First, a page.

Ambulance Paramedics of British Columbia (APBC) represents the 4,400+ paramedics and emergency dispatchers of the province of British Columbia, working in one of the largest ambulance services in the world. Our members provide pre-hospital medical care to 4.9 million people across a land mass over 944,000 square kilometers in size—larger than California, Oregon, and Washington combined. We respond by air, land, and sea to over 500,000 annual 911 calls throughout the province.

Although BC’s health care system is one of the best in Canada, a number of issues have arisen in recent years that require innovative solutions. Many of our larger communities are facing serious paramedic response time delays and Emergency Department overcrowding, as a result of population increase that has outstripped available ambulance services. Metropolitan communities have also seen a sharp increase in ambulance call volumes, in part due to residents who don’t need emergency medical care, but find it difficult to access more appropriate health care services. Smaller and rural communities are facing serious paramedic recruitment and retention problems, as low emergency call volumes make it difficult to justify the expense of full-time paramedic staffing. The withdrawal of locally-funded training has resulted in a steep decline in the number of paramedic applicants for rural communities and thus critical staffing shortages across the province, which leaves many communities facing long periods of time with reduced or no ambulance service.

In this time of fiscal health restraints where human and financial resources are stretched to the limit, innovative designs must be considered for the delivery of rural and urban health care. No two communities have the same ambulance and health care needs, so solutions must be found that are individually tailored. BC’s paramedics are a key part of BC’s health care team, and can be part of the solution to address BC’s health care challenges.

Community paramedicine is an innovative approach to the delivery of health care services by paramedics that allows them to use their training and expertise in community-based, non-emergency care roles. Community Paramedic (CP) programs have been successfully implemented in other Canadian provinces and in countries such as the US, UK, New Zealand and Australia. For example, in Ontario there are over 48 CP programs in operation; this year the Ontario Ministry of Health and Long-Term Care announced the allocation of $6 million to support the expansion of such programs.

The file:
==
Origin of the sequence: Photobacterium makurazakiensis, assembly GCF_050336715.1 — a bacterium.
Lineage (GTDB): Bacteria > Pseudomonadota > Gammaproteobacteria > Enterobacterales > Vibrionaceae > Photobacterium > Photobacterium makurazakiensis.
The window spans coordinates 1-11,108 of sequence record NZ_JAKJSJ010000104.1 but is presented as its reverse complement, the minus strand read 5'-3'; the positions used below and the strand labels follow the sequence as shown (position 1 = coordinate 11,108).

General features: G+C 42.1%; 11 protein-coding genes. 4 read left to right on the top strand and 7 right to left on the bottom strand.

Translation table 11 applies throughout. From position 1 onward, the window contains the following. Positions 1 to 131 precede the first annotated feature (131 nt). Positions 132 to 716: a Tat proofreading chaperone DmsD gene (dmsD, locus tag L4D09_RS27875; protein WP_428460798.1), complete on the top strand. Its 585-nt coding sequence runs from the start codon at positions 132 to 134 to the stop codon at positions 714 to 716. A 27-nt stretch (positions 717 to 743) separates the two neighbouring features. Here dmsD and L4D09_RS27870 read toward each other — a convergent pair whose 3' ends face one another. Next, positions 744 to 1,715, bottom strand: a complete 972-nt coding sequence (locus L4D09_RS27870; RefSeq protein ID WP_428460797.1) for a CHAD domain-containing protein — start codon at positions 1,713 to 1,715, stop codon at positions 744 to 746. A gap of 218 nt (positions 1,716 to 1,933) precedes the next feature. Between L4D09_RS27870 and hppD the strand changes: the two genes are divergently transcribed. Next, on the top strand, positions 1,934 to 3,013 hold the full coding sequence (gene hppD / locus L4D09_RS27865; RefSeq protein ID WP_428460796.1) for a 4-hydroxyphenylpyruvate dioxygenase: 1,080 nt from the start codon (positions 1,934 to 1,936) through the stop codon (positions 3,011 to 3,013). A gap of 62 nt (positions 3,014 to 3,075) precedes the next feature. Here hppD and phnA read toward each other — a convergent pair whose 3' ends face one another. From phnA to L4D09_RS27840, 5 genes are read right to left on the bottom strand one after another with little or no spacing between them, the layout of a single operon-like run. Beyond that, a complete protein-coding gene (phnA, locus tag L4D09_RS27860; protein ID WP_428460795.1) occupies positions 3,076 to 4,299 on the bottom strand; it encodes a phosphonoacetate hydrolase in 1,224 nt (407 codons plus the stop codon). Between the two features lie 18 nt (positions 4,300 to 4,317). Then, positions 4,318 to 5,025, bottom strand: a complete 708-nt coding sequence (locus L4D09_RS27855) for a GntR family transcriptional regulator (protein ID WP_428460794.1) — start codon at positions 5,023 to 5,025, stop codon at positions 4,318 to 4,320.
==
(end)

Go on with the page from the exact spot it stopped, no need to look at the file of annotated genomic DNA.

For a number of years, APBC’s strategic priority has been the implementation of CP programs in BC, but for new programs such as these to be successful, they need the support and involvement of all stakeholders. To help achieve that support, APBC engaged consultants to research and write a foundation document that explains the full spectrum of CP programs and how they can fit into the BC health care landscape. I am pleased to offer this document to the BC community as a stimulus to discussion and engagement.

As strong patient advocates and the professional voice of paramedics in BC, APBC is excited to be part of the solution to our health care challenges. We look forward to working with the BC Ministry of Health and our health care partners as we move forwards in providing better health care to all BC residents.

In this time of fiscal health restraints where resources, both human and financial, are stretched to the limit, an innovative design for the delivery of primary healthcare to rural communities is being considered. Community Paramedicine, while not a new idea, has never before been used in British Columbia.

Community Paramedicine is defined as a model of care whereby paramedics apply their training and skills in “non-traditional” community-based environments outside the usual emergency/transport model.

Source: Canadian Paramedicine Magazine – Jan 2013